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Images of baby Richard Scott William Hutchinson taken shortly after his birth a year ago5 abc / YouTube

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June 28, 2021 (LifeSiteNews) — A baby boy who was said to have 0 percent odds of surviving after being born four months prematurely just celebrated his first birthday this month.

Richard Scott William Hutchinson is listed in the Guinness Book of World Records as the most premature baby to survive to date. He was born weighing only 11.9 ounces, so tiny that he fit in the palm of a hand, CNN reported.

He was born on June 5, 2020, after just 21 weeks and two days in his mother’s womb.

Because of COVID-19 restrictions, Richard's parents were not allowed to stay overnight with their baby boy at the hospital, so they traveled an hour every day for six months to the Minneapolis hospital to be with him.

“We made sure we were there to give him support,” his father, Rick, told Guinness Book of World Records. “I think that helped him get through this because he knew he could count on us.”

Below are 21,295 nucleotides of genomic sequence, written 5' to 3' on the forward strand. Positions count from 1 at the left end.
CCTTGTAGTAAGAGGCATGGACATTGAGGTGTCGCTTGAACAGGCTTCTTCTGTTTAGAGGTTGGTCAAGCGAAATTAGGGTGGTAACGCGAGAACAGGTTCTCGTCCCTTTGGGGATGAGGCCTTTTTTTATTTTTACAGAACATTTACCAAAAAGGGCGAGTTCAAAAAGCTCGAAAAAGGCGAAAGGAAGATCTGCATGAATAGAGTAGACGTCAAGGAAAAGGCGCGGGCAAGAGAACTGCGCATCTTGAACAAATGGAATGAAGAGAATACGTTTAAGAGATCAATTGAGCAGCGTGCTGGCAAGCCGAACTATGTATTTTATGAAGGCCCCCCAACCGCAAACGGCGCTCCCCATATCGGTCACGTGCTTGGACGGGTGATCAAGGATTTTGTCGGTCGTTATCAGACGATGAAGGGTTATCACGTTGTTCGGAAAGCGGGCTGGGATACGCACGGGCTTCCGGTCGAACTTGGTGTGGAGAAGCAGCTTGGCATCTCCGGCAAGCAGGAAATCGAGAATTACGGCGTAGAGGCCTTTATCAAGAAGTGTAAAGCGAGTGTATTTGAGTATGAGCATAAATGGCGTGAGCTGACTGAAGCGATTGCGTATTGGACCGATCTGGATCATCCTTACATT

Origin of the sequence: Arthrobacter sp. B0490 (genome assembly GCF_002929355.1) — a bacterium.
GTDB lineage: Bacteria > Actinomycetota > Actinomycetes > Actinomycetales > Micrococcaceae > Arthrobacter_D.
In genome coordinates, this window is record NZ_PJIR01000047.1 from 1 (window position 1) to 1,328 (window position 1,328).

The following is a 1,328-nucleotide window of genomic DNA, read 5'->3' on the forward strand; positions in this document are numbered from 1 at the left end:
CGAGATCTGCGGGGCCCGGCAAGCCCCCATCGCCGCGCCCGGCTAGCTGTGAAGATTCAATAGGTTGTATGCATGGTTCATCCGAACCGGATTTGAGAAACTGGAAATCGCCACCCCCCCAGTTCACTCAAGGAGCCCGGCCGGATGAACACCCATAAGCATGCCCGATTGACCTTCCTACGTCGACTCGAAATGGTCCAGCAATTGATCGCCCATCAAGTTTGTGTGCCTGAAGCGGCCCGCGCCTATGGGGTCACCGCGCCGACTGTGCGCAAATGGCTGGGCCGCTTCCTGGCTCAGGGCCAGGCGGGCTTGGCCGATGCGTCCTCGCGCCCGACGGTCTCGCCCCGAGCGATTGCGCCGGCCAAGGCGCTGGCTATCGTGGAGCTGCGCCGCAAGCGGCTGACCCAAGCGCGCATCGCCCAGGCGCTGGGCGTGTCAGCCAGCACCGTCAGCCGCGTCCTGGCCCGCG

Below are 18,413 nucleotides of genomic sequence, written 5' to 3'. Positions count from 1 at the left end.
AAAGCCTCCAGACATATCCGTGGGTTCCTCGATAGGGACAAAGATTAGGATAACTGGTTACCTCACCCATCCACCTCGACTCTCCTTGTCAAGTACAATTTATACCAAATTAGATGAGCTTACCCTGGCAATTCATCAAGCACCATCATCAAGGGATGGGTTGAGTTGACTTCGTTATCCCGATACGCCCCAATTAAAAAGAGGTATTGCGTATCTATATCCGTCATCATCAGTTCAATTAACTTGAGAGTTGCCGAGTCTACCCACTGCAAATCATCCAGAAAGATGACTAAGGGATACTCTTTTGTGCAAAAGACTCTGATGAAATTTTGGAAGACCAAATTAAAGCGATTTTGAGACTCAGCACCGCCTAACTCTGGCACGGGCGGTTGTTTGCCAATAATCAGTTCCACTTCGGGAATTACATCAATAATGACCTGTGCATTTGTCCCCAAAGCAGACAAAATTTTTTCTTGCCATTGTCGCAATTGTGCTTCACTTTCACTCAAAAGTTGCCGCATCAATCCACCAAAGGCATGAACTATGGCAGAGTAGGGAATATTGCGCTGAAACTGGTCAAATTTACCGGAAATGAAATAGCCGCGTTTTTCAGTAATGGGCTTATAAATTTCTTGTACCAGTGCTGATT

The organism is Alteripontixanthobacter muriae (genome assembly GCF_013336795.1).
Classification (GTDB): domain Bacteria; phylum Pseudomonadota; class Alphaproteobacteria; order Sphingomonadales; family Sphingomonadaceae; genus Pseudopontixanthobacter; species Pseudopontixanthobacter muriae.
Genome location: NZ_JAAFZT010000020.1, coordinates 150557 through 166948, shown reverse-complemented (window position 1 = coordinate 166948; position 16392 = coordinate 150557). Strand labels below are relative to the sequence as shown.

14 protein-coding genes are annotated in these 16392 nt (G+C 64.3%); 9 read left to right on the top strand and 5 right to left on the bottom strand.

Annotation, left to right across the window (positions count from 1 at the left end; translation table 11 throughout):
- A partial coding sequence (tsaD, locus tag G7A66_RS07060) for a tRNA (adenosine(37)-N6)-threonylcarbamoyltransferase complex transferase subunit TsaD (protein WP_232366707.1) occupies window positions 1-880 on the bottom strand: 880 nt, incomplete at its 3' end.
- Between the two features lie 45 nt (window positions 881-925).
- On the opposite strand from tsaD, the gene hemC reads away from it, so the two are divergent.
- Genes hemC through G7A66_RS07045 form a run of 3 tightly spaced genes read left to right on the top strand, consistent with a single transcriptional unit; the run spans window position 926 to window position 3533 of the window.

Dr. Stacy Kern, Richard's neonatologist at Children's Minnesota, likewise thinks the presence of Richard’s parents was vital in helping their baby boy to thrive. 

“We know that babies that are talked to and held do better and have better outcomes,” she said. “For them to be there, always holding him and talking to him, it absolutely played a huge role.”

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The parents of Alta Fixsler are pleading with the British courts not to remove life support from their brain-damaged daughter, so that they can transport her to a hospital in Israel or the U.S.

Could you do your part and SIGN and SHARE this petition which asks the British courts and hospital system to allow the Fixslers to remove their daughter from the UK so that she can live, and not be killed by so-called "passive euthanasia" where her life support is taken away?

Late last month, High Court Justice Mr. Alistair McDonald insanely ruled that it is in Alta's "best interests" to have her life support stopped, and that Manchester University NHS could begin the process of removing her life support.

But, Mr. and Mrs. Fixsler, who are are Orthodox Jews living according to Hebrew law, strenuously objected to the hospital depriving Alta of life support and she was given a reprieve, but we don't know how long that will last.

In fact, just yesterday, a British Court of Appeal declined to render judgement in this case, giving more hope that little Alta might be able to leave the UK and be treated in another country.